DFW.com food writers get around, and we eat a lot. Here are our favorite meals of 2016, some of which we encountered during the course of, um, “work” and others while we were out eating for the pure pleasure of it.
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Paella/palomilla skirt steak, Havana Bar & Grill Cuban Cuisine, Arlington
The morning after this meal, I awoke in a haze of garlic. If this isn’t an advertisement for Best Meal of the Year, I don’t know what is.
Pervasive fragrance (and facetiousness) aside, the food at Havana Bar & Grill, a several-weeks-old Arlington restaurant, is among the best you’ll find outside Cuba.
Executive chef and co-owner Miguel Mendez grew up there, and so did co-owner Juan Guevara and general manager Roberto Llama, and they pay homage and honor their country’s cuisine in the most ridiculously delicious way possible, with a Greatest hits menu that spans ropa vieja to yuca fries, moro rice to sweet plantains.
It takes about 50 minutes for the kitchen to make the paella ($60), tomato-ey rice studded with squid, lobster, mussels, shrimp and scallops, but it is worth every minute you wait.
A great way to pass time is with an order of yuca fries, thick-cut and fried to within an inch of their lives. One dip into the creamy garlic cilantro sauce, and you’ll never see french fries and ketchup the same way again.
The palomilla skirt steak ($17.95) is similarly mind-blowing, an insanely tender cut of meat, perfectly matched with slivers of sauteed onions, whose sweetness was only amplified when forked with a bite of crispy plantain. Or, you might do what I did: Make a big mess, dumping the rich black bean soup on top of it all.
Who cares how crazy my plate looked? It all quickly disappeared without a trace.
Havana Bar & Grill, 3701 S. Cooper St., Arlington, 682-323-5697
Spicy miso ramen, Ichiro Ramen Shop, Dallas
When I first heard about the new ramen restaurants popping up around Texas, I thought of the salty packaged ramen that college students fill in the cracks with. “No thanks,” I said when I was first invited to dine at one such place.
But I was wrong, of course.
My favorite meal of 2016 began with a plummet in temperature. A friend and I decided soup was the only possible way to cope, so we headed to Ichiro Ramen in Dallas. We shared an order of extreme-garlic edamame — our name for it, not the restaurant’s — which we found compulsively consumable.
Then came the two bowls of steaming goodness. A lake of broth that was earthy, spicy (and not the least bit salty), with floating islands of soft-boiled egg, corn, green onion, chicken and scads of those marvelous slurpy noodles. The broth was outstanding and the mass of noodles put me away.
Sizzling fried rice, BBBop Seoul Kitchen, Dallas
This small, smart Asian fusion chain — which specializes in bibimbap, the Korean rice dish —has three branches, all excellent. But their newest “R&D” location in Oak Cliff has a bigger menu, featuring dishes they rotate in and out that you can’t get at the other two.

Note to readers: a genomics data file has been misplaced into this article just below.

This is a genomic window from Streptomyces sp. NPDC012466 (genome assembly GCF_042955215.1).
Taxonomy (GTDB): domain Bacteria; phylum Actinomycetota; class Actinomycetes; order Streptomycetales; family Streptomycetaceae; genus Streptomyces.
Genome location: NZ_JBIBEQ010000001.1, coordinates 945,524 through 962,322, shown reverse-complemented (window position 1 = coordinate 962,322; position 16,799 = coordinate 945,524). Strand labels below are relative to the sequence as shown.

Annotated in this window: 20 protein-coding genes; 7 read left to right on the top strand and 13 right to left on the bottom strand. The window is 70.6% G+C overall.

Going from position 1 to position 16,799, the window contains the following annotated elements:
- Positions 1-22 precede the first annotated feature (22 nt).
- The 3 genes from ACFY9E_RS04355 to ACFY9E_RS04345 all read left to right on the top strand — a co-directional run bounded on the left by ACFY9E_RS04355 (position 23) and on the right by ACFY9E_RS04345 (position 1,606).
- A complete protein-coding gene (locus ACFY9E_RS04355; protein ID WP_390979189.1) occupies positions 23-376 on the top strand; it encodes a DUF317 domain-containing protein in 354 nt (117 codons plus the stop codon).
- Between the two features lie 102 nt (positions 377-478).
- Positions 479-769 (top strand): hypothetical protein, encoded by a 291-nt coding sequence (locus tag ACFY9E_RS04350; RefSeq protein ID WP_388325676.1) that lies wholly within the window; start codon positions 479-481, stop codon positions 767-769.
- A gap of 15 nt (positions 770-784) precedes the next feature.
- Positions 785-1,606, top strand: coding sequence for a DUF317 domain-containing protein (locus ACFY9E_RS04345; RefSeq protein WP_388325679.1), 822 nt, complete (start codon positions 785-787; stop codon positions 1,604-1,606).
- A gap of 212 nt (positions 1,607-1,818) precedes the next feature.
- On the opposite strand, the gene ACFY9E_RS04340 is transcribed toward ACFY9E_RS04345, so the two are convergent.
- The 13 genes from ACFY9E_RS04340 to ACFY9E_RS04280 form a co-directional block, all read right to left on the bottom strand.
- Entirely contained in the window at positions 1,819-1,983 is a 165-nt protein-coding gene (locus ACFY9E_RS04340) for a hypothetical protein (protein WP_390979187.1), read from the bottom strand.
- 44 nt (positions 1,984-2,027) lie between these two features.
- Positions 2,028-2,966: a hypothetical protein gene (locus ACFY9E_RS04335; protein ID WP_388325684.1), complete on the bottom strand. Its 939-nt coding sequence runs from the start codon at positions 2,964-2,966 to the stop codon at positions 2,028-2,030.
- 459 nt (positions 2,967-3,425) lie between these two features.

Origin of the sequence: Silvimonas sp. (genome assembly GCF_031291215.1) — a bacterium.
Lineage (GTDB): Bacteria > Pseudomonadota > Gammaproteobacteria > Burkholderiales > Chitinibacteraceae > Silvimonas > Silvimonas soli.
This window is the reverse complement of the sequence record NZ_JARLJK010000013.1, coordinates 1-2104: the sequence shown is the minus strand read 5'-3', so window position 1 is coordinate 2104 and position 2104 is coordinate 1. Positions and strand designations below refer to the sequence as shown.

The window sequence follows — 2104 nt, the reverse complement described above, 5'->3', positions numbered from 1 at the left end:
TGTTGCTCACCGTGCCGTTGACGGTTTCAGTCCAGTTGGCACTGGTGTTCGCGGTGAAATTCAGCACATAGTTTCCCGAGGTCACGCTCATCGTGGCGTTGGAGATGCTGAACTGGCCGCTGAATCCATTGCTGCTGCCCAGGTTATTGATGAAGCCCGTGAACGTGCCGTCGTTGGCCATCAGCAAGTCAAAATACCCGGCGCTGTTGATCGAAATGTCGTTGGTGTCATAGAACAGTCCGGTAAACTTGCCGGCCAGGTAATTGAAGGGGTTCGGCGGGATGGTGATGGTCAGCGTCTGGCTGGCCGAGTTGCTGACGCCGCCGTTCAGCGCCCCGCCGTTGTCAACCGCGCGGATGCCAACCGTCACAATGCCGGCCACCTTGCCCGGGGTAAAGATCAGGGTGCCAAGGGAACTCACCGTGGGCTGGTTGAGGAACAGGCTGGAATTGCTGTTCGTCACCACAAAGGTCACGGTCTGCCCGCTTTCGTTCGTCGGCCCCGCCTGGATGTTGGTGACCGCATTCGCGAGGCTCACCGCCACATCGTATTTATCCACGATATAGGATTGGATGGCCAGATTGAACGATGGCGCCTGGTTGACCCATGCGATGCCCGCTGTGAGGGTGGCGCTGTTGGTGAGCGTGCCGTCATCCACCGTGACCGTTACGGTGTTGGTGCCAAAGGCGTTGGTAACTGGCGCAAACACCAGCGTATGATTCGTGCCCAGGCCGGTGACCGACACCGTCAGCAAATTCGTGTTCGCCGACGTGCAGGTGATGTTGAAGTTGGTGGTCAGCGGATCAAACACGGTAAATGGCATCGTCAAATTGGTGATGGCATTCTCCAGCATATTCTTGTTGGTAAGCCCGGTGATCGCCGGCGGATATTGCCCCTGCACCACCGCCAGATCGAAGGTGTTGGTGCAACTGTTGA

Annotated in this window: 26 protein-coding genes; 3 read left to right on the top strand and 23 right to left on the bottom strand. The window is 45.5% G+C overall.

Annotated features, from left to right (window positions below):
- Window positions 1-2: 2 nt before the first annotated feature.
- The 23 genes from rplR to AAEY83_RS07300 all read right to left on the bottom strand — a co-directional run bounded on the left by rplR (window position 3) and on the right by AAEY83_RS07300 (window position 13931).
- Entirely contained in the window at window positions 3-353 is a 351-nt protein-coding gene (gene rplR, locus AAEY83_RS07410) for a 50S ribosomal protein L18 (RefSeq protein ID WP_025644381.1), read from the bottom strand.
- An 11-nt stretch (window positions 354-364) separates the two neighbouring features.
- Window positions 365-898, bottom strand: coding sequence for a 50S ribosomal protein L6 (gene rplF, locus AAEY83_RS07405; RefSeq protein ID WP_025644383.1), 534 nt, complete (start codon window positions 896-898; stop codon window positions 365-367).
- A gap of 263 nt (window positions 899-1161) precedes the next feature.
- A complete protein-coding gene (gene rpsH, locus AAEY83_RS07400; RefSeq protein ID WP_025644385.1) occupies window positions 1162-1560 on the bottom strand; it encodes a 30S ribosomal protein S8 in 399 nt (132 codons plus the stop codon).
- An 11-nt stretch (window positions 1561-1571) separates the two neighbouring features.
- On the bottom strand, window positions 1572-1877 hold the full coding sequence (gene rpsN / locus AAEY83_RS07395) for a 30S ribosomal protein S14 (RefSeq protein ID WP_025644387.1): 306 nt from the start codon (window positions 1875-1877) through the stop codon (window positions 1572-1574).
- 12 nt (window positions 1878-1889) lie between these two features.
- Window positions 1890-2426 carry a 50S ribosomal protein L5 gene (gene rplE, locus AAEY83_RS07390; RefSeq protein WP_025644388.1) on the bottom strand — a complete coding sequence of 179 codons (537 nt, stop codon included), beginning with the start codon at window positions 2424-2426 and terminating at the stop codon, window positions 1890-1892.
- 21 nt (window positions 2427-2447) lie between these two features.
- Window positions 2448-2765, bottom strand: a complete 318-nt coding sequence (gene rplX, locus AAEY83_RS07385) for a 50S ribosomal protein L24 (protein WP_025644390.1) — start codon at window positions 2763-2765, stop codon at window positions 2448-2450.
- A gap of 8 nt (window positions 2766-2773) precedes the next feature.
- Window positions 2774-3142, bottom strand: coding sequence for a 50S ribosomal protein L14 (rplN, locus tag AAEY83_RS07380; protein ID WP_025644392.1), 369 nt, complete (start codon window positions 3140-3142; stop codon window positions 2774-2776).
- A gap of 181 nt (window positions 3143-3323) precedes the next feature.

Sizzling fried rice was a visual and culinary feast. It came on a stone platter, like an Asian version of fajitas or paella, and had spicy, chewy rice topped with kimchi, kale, eggs and your choice of pork belly or Spam. Great with one of their craft beers or a cool cocktail such as the one with vodka, lychee liqueur, lime and Thai basil.
Uncle Herky Burger, Luscher’s Red Hots, Dallas
The news of Luscher’s Red Hots closing its doors hit me harder than I expected. After a year filled with so much grim news, why should the hardy appetites of North Texans be forced to bear one more punch to the gut (theoretically and literally)? Nevertheless, in the waning days of fall, under blustery gray skies in early December, chef Brian Luscher presided over the end of one of Deep Ellum’s — and the region’s, frankly — best restaurants, serving up classics like his Post Oak Red Hots, warm onion rings and the one menu item that I, at least, will miss most intensely of all: the Uncle Herky burger.
It wasn’t much to look at, but this was one burger best not judged on visual appeal alone. The Uncle Herky would sneak up on you, delivering a flurry of flavorful blows to your palate: a burst of juicy, beefy flavor from its pair of locally sourced Wagyu patties, followed by the tangy flavor of applewood-smoked bacon, which was bound to the patties by creamy, melted American cheese, mustard, mayo and grilled onions.
All of the components, individually, were familiar burger-joint staples, but something in the way Luscher combined them on the Uncle Herky approached transcendence.
I enjoyed the Uncle Herky a few times during Luscher’s Red Hots’ too-brief two-year run, and it was remarkably consistent — every bite a gooey, delicious and meaty ode to the best realization of a cheeseburger I’ve tasted to this point in my life.
Perhaps, like so many other things that slipped away in 2016, the Uncle Herky was simply too beautiful to continue to exist in this world. I sincerely hope Luscher, who continues to preside over the Grape, will allow us mere burger-loving mortals another chance — somehow, somewhere — to visit Uncle Herky just one more time.
Blackened redfish, Dive Oyster Bar, Fort Worth
Opened in late 2015 by former Waters sous chef Josh Rangel, in the Benbrook Traffic Circle shoebox where Salsa Fuego used to be, The Dive specializes in fried seafood and oysters topped with cheffy ingredients.